It’s not lost on me that the math problem Mr. Lee was trying to explain on the overhead projector, was indeed, over my head. I suppose it was this focus on words and other such artistic attractions on my three ring binder that kept me from understanding the equation. We were all told to secretly write down the answer and walk it up to him. One by one I saw my classmates make the trip. Some racing with delight. Others tripping back to their desks in defeat. My hair, still wet from swimming class the period before, dripped on my blank paper. The bell rang and with a giant sigh of relief we all got up to head toward the door. No, he said, raising his one arm. Even with one sleeve folded and pinned to his shirt in that arm’s absence, he was the most intimidating teacher we had at Central Junior High School. He said we couldn’t leave without the answer. The few that had gotten it, laughed and raced into the filling hallway. Had I spent less time calculating my route to Mr. Temple’s Social Studies class, and more time on the problem, perhaps I would have gotten the answer. Mr. Lee made a few marks on the plastic with his red pen. This apparently was enough to get a few more students out the door, but the rest of us remained. He winced at the phantom pain of his empty sleeve. We did the same for our answerless sheets of paper.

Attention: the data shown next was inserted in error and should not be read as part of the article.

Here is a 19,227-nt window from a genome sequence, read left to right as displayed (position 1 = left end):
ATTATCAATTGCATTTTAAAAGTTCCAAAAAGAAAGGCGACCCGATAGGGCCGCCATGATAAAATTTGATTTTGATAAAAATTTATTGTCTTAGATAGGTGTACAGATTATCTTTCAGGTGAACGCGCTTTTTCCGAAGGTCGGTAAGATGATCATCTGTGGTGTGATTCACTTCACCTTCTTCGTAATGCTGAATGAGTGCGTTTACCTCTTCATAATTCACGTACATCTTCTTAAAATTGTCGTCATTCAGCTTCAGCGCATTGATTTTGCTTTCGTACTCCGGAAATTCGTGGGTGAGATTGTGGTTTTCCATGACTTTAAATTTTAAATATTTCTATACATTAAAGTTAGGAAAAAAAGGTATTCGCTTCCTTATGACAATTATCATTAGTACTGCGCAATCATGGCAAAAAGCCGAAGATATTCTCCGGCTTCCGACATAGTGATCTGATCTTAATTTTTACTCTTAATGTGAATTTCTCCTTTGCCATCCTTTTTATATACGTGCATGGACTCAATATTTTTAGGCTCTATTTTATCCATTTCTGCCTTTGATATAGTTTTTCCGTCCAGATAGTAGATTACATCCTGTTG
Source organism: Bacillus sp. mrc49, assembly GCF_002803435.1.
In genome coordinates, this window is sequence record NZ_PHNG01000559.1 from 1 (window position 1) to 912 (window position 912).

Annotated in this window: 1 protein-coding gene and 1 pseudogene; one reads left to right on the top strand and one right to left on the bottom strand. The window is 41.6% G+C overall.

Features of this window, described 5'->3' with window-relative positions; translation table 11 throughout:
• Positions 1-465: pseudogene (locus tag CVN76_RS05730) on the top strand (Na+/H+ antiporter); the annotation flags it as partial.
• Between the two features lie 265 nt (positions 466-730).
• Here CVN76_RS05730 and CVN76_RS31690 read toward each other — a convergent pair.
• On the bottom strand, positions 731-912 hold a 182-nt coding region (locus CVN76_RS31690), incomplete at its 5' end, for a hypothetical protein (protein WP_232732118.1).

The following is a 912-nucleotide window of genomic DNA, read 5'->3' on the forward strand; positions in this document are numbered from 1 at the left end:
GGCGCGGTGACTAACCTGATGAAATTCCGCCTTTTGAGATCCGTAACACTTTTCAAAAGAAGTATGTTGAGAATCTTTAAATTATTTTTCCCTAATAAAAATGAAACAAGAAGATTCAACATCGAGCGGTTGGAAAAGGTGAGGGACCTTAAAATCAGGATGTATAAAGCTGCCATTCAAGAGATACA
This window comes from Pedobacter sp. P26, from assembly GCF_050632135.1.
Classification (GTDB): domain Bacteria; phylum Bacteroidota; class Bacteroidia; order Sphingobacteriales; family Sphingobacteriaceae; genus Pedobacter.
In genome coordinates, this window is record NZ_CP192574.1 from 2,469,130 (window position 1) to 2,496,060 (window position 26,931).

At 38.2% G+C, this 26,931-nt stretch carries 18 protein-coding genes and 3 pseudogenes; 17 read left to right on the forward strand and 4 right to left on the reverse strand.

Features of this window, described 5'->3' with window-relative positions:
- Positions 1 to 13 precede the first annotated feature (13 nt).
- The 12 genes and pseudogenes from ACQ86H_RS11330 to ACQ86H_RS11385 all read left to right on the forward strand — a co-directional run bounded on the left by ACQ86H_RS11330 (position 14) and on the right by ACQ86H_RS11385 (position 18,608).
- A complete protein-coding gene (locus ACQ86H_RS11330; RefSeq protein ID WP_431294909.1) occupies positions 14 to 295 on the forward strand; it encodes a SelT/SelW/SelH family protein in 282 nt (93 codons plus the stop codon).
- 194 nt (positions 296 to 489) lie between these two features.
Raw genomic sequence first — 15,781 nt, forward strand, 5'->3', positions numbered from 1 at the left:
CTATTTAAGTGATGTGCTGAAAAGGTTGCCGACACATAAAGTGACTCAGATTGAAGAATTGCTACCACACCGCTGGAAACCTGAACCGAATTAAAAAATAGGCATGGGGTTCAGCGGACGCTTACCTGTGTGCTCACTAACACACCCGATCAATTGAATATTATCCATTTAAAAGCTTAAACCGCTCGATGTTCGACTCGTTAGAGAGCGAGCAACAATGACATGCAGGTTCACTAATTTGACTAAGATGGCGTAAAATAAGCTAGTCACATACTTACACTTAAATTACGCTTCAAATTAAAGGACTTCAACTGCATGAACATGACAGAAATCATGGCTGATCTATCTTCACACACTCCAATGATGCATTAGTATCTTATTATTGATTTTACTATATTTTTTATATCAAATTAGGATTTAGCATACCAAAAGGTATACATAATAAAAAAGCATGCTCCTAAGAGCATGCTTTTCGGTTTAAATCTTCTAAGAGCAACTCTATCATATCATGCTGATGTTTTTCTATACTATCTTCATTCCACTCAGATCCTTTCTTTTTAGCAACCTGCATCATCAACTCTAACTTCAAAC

He shut the projector off. Looked at me. Directly at me. I smiled — not because I was acting “smart.” (That ship had sailed.) No, I smiled to tell him it was ok. We’d do better tomorrow. I smiled because we were neighbors after all. He couldn’t keep us here forever. People knew my schedule. I rode the bus with his children. My mom had Saturday coffee with his wife Yvonne. He wrote the answer down on the hall passes that he gave us to get to our next class.
The answers weren’t always clear. But we were always learning. You couldn’t help it. The examples were everywhere. In every room. The courage, patience, and strength displayed each day from those who stood in front of us. Willing us to a better understanding.
Later that evening. When my hair was dry. And my thoughts were clear. I looked at the problem again. It made sense. “Showing my work,” I penciled my way to the answer that he had given. After dinner, I walked the gravel of Van Dyke road to his house. I could see the lights on in their dining room. Lincoln, Tracy and Tony were still eating. I printed my name in the upper right hand corner of the paper and placed it on their front porch.
My mother was standing in the well lit doorway as I walked up the drive. She smiled. There was so much to learn.